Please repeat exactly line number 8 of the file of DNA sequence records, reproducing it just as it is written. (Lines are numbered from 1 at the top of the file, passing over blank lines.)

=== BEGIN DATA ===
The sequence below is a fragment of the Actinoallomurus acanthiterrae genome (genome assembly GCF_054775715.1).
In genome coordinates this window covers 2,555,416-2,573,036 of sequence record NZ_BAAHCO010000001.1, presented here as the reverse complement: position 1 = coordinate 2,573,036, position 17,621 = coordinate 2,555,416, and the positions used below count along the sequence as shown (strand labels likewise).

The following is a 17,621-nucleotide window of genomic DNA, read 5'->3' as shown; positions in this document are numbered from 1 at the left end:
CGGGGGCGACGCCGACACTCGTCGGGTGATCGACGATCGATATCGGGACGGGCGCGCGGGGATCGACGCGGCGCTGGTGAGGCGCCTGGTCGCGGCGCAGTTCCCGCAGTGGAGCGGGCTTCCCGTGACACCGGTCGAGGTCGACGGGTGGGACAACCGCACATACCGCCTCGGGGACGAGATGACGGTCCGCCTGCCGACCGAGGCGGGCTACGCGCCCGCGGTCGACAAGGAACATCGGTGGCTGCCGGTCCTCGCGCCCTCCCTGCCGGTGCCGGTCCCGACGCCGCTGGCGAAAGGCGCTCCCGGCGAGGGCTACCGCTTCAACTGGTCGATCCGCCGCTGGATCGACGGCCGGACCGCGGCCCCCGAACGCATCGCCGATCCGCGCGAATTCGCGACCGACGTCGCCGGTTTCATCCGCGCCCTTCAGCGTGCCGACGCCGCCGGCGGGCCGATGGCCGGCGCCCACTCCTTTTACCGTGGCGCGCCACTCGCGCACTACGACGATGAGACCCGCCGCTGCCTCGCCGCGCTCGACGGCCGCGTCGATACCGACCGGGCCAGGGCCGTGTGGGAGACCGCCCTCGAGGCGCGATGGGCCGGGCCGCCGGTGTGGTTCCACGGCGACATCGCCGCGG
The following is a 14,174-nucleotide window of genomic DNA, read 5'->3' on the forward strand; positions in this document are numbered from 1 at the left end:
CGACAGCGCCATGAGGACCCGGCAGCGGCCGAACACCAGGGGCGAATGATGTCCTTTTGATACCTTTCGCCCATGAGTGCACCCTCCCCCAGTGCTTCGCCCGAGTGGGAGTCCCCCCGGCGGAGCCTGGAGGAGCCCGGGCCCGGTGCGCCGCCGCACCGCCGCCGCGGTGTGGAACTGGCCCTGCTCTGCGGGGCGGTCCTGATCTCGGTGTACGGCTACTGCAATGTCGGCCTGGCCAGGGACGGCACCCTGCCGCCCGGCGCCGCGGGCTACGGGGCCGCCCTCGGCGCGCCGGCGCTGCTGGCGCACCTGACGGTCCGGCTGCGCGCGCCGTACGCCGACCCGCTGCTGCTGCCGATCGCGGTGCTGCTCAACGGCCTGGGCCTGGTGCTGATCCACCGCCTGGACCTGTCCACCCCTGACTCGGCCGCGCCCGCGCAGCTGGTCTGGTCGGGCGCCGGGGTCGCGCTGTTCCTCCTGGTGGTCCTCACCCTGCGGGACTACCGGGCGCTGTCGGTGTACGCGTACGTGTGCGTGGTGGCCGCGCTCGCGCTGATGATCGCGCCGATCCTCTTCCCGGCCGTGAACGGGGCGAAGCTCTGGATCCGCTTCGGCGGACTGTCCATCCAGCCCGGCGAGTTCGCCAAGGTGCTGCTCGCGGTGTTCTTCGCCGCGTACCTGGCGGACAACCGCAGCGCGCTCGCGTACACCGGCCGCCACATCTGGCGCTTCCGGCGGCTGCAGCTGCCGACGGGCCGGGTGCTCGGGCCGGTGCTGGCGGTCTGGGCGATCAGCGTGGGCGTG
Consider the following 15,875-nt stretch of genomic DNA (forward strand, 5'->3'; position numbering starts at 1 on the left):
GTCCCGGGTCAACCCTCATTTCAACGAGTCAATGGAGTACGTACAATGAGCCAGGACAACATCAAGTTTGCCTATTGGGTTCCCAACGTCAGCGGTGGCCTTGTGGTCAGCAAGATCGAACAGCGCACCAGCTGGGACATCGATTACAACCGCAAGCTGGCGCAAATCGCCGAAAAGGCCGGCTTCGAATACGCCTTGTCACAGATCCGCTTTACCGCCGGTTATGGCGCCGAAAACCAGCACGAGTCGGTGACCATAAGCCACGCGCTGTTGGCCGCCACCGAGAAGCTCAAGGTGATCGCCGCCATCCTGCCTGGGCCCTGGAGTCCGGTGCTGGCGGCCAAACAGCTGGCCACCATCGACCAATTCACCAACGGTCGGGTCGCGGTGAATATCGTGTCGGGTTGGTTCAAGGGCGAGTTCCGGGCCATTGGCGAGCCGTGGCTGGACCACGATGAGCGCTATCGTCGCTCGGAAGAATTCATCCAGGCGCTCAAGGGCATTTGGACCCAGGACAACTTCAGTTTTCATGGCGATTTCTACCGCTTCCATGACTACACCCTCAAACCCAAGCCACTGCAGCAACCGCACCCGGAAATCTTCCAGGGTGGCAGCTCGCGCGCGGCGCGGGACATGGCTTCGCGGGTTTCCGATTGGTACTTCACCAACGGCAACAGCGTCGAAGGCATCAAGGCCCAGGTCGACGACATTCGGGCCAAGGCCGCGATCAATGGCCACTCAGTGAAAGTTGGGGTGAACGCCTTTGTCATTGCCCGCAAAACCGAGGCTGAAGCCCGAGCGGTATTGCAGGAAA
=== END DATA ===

GTCCCGGGTCAACCCTCATTTCAACGAGTCAATGGAGTACGTACAATGAGCCAGGACAACATCAAGTTTGCCTATTGGGTTCCCAACGTCAGCGGTGGCCTTGTGGTCAGCAAGATCGAACAGCGCACCAGCTGGGACATCGATTACAACCGCAAGCTGGCGCAAATCGCCGAAAAGGCCGGCTTCGAATACGCCTTGTCACAGATCCGCTTTACCGCCGGTTATGGCGCCGAAAACCAGCACGAGTCGGTGACCATAAGCCACGCGCTGTTGGCCGCCACCGAGAAGCTCAAGGTGATCGCCGCCATCCTGCCTGGGCCCTGGAGTCCGGTGCTGGCGGCCAAACAGCTGGCCACCATCGACCAATTCACCAACGGTCGGGTCGCGGTGAATATCGTGTCGGGTTGGTTCAAGGGCGAGTTCCGGGCCATTGGCGAGCCGTGGCTGGACCACGATGAGCGCTATCGTCGCTCGGAAGAATTCATCCAGGCGCTCAAGGGCATTTGGACCCAGGACAACTTCAGTTTTCATGGCGATTTCTACCGCTTCCATGACTACACCCTCAAACCCAAGCCACTGCAGCAACCGCACCCGGAAATCTTCCAGGGTGGCAGCTCGCGCGCGGCGCGGGACATGGCTTCGCGGGTTTCCGATTGGTACTTCACCAACGGCAACAGCGTCGAAGGCATCAAGGCCCAGGTCGACGACATTCGGGCCAAGGCCGCGATCAATGGCCACTCAGTGAAAGTTGGGGTGAACGCCTTTGTCATTGCCCGCAAAACCGAGGCTGAAGCCCGAGCGGTATTGCAGGAAA